Kata will perhaps be able to tell you something about this year’s figures. We can say with certainty, however, that growth is above 3.5 per cent, and in this respect it’s also worth looking at 2018. Naturally I believe that now we can congratulate one another on the achievement of being able to pay a pension supplement for the first time in the history of Hungary. This is unprecedented. Every fiscal year I ask the Finance Minister to submit a budget which enables everyone to take a step forward. No one wants to say that we’re already there, where we’d like to be – if indeed it’s humanly possible for anyone to be where they would like to be. This is a difficult ontological question, which we shouldn’t discuss now, but in essence it’s important that everyone should feel that they’ve taken a step forward, and that therefore their efforts are worthwhile. I believe that the pension supplement makes a good contribution to this. Although we’re going to talk about 2017 now, I suggest that we look a little further. As Parliament has already passed the budget, let’s look at 2018. If we look at 2018, the gross domestic product is set to increase by 4.3 per cent. This is slightly higher even than this year. When this year for the first time we pay a pension supplement, we should understand that there is good chance that there will also be a pension supplement in 2018. Incidentally, of course, a great many things can happen in 201; we haven’t come here to discuss that, but they can happen. But if things continue well and the country’s development trend is unbroken, then the supplement can be paid. Therefore everything that we will discuss and decide here on this will also apply to 2018.
Regardless of the possible outcomes of all sorts of events in 2018, I’d like to tell you that the plan is for growth to remain at this level. When we were in that deep hole in 2010 and the country’s economic rate of growth had been in negative territory for years, we set out to achieve economic growth. After that, the goal we set was that economic growth should reach 3 per cent. In terms of building the economy, the stage we’re at now is that the Government’s goal is for economic growth to remain between 3 and 5 per cent on a long-term basis. At 3.5 per cent there will be a pension supplement. And if we manage to increase our growth even further, we may reach the goal of the Hungarian economy growing at more than 5 per cent for a few years. That, however, is a topic for another committee, rather than ours – one that’s fundamentally concerned with innovation and modernisation. What follows from this is that no calculations that we have in front of us are based on a rate of growth below the 3.5 per cent pension supplement threshold.
We should look at what’s happening now not as a one-off event, but as an initial event which may continue. Equally in terms of its philosophy, I believe that it’s important to reaffirm that we are all in the same boat: it doesn’t matter if we’re young or old, if we’re well-to-do or poor, we’re all members of a single nation, and we all belong to the same community. We want to build a country in which every generation occupies a special place; we are thinking in terms of Hungary’s generations, and economic growth can reinforce this philosophy, this mentality. This is what you can expect – at least if it’s up to me.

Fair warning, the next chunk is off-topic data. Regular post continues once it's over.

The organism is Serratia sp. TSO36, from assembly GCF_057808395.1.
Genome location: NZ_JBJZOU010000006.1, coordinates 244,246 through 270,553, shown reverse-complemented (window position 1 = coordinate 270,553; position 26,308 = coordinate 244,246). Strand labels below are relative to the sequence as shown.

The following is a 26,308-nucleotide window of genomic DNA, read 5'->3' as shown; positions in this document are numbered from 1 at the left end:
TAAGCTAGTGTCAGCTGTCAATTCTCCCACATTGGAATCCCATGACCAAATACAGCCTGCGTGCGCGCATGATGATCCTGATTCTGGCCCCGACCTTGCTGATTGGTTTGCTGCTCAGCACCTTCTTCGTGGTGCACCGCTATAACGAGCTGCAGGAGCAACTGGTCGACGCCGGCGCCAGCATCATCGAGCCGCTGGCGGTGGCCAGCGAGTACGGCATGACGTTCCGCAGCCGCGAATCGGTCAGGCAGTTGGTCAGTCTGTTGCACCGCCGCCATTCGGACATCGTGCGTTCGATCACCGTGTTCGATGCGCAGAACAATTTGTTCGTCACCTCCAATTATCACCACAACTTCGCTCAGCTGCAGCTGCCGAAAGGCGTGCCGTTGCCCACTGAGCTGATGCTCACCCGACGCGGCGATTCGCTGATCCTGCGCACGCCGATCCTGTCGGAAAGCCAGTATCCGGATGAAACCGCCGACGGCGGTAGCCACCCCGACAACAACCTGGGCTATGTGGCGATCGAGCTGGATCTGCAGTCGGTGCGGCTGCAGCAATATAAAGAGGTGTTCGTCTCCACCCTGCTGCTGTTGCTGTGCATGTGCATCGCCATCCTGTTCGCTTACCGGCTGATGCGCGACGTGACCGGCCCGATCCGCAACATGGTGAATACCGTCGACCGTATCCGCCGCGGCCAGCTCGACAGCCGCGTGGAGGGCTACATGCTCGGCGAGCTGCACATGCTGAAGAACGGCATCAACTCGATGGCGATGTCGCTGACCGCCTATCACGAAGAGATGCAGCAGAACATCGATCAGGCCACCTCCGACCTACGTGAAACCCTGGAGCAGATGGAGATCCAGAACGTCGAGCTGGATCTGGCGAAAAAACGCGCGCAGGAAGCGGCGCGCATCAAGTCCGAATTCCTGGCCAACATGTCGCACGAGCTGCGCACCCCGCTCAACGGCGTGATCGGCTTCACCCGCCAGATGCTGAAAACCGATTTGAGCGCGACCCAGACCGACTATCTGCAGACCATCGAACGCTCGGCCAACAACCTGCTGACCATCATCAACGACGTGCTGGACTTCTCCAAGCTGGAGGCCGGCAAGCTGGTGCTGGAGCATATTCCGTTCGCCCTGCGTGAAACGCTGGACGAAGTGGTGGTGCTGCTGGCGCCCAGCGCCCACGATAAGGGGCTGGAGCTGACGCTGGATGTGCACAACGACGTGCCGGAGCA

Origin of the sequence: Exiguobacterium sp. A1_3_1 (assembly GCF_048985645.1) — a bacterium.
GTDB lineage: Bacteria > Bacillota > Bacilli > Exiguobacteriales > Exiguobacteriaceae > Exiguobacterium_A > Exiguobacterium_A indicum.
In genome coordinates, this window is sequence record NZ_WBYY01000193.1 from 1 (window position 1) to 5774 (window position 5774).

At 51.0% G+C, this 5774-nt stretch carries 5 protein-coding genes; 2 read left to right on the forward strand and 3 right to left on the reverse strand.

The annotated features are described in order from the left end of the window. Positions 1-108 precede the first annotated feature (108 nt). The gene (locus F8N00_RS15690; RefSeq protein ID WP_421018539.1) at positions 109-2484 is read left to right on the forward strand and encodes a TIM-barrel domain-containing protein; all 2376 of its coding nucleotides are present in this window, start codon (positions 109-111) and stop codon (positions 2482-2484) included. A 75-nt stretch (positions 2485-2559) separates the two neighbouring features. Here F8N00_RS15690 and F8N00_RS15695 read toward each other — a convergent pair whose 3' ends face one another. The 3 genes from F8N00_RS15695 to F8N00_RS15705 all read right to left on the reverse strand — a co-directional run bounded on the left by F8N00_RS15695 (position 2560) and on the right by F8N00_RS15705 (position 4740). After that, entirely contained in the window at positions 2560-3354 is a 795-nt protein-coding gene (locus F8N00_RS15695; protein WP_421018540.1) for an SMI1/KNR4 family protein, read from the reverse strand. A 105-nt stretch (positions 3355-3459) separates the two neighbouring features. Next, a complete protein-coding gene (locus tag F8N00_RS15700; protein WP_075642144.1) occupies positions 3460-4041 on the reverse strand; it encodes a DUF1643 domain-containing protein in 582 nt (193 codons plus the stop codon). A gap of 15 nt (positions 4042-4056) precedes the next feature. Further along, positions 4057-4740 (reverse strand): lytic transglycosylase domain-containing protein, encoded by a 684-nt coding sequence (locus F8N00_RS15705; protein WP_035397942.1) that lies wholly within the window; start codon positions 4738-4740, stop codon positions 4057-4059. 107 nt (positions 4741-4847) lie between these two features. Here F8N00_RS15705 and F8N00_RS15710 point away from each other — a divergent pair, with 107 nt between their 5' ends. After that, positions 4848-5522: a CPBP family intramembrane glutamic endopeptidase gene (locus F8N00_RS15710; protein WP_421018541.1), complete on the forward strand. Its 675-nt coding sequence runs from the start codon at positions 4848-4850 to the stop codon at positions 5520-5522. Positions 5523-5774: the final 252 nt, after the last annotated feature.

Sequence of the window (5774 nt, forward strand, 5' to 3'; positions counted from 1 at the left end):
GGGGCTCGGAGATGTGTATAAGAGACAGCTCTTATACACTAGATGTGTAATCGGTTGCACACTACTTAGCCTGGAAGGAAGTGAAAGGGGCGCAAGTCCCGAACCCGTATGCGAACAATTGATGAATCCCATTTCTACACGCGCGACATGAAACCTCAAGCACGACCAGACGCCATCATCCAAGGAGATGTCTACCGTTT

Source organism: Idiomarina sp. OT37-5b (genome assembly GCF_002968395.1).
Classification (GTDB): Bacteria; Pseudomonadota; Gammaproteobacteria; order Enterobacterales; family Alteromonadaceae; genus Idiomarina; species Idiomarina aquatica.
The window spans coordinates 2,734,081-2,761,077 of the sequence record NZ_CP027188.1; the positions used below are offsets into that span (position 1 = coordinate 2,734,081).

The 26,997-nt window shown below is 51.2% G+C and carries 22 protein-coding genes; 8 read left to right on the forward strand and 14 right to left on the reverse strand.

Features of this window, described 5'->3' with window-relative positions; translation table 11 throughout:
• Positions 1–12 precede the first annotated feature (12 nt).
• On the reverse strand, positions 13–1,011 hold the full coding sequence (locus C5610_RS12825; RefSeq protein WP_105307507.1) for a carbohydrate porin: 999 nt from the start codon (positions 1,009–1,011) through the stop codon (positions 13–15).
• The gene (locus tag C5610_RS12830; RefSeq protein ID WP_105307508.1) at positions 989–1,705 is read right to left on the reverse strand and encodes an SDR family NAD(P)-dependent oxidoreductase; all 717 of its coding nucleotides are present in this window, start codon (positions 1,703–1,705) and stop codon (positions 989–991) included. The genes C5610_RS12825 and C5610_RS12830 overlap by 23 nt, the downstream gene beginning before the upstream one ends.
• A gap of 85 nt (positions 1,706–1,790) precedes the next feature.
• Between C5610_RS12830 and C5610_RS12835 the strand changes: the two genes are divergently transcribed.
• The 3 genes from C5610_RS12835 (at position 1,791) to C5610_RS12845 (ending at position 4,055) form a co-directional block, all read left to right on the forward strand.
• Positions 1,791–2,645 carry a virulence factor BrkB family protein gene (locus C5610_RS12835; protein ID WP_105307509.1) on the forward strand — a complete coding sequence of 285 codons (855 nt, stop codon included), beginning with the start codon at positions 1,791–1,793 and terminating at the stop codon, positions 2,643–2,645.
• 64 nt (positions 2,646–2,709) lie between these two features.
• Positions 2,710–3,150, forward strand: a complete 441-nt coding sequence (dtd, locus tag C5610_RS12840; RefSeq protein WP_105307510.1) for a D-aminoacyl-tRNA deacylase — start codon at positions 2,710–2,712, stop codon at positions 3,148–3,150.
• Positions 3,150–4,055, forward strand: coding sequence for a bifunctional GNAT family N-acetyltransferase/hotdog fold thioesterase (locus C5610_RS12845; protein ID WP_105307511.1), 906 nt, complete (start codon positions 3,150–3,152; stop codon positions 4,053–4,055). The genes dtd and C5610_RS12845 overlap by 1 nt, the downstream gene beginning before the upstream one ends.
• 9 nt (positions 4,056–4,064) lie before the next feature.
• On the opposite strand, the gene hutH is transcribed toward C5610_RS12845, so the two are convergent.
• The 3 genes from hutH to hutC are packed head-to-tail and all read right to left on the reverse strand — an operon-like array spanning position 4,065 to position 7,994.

Well, now for the pension supplement. There is a logic to its payment. There are experts among us who will tell you how payment of the pension supplement will happen, if the figures add up and a situation emerges in which we can make the payment. Perhaps they can also tell you the percentage of the pension supplement: it starts at 3.5 per cent, and we claim that the rate of growth will have reached 4.1 per cent by the end of the year. If I understand the situation correctly, this is the basis for calculation of the pension supplement for 2017. Today we’ve gathered together to discuss this issue, so that everyone can obtain all the relevant information, the details of which they will then be able to pass on within their own organisations.
Kata, did I talk about everything in my remit? I did? Well then, thank you very much for your attention. I’d like to say again that I have pleasant memories of our meeting last year. I think it was an important meeting and a major debate. You may remember that here there were debates in small groups. In my view, at our meeting last year we learnt that the axiom that no one can be wise on their own is also true in one’s later years. It is preferable to discuss matters, and to find a solution together, than to simply announce some good or bad news. I’d like to ask you to preserve this culture in the Seniors Council. We’ve always spoken to each other candidly here. Whenever I’ve picked up some information from you it’s always been useful to me – regardless of the item on the agenda at the time. I’m happy that we can be together here, and I urge anyone who has any general comments beyond the pension system – any comments concerning politics or economic policy – to share them with us without hesitation. It helps our work immensely.
Thank you for your attention. I’ll now give the floor to Katalin Novák.